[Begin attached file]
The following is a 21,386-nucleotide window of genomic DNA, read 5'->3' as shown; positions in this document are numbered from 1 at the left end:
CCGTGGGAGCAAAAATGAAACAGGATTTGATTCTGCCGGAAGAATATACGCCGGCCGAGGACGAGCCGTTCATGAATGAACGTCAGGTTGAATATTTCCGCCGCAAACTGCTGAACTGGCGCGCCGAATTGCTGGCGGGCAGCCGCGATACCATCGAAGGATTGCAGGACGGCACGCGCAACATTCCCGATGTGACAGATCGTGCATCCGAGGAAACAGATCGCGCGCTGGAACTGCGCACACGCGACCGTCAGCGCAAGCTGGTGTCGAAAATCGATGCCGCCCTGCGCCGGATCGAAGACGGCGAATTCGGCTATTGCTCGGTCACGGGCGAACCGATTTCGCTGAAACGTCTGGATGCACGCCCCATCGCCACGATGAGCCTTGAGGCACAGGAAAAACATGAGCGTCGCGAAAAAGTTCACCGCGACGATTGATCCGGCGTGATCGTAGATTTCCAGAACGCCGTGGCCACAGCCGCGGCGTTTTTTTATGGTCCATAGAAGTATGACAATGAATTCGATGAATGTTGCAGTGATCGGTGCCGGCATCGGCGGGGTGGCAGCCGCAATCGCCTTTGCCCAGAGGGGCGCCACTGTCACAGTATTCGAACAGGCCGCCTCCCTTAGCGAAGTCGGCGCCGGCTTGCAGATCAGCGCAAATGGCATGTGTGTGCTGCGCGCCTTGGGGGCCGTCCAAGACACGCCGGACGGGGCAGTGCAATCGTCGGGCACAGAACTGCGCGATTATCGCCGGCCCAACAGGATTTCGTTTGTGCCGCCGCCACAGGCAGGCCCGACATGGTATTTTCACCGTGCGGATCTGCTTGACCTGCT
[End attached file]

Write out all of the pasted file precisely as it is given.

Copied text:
The following is a 21,386-nucleotide window of genomic DNA, read 5'->3' as shown; positions in this document are numbered from 1 at the left end:
CCGTGGGAGCAAAAATGAAACAGGATTTGATTCTGCCGGAAGAATATACGCCGGCCGAGGACGAGCCGTTCATGAATGAACGTCAGGTTGAATATTTCCGCCGCAAACTGCTGAACTGGCGCGCCGAATTGCTGGCGGGCAGCCGCGATACCATCGAAGGATTGCAGGACGGCACGCGCAACATTCCCGATGTGACAGATCGTGCATCCGAGGAAACAGATCGCGCGCTGGAACTGCGCACACGCGACCGTCAGCGCAAGCTGGTGTCGAAAATCGATGCCGCCCTGCGCCGGATCGAAGACGGCGAATTCGGCTATTGCTCGGTCACGGGCGAACCGATTTCGCTGAAACGTCTGGATGCACGCCCCATCGCCACGATGAGCCTTGAGGCACAGGAAAAACATGAGCGTCGCGAAAAAGTTCACCGCGACGATTGATCCGGCGTGATCGTAGATTTCCAGAACGCCGTGGCCACAGCCGCGGCGTTTTTTTATGGTCCATAGAAGTATGACAATGAATTCGATGAATGTTGCAGTGATCGGTGCCGGCATCGGCGGGGTGGCAGCCGCAATCGCCTTTGCCCAGAGGGGCGCCACTGTCACAGTATTCGAACAGGCCGCCTCCCTTAGCGAAGTCGGCGCCGGCTTGCAGATCAGCGCAAATGGCATGTGTGTGCTGCGCGCCTTGGGGGCCGTCCAAGACACGCCGGACGGGGCAGTGCAATCGTCGGGCACAGAACTGCGCGATTATCGCCGGCCCAACAGGATTTCGTTTGTGCCGCCGCCACAGGCAGGCCCGACATGGTATTTTCACCGTGCGGATCTGCTTGACCTGCT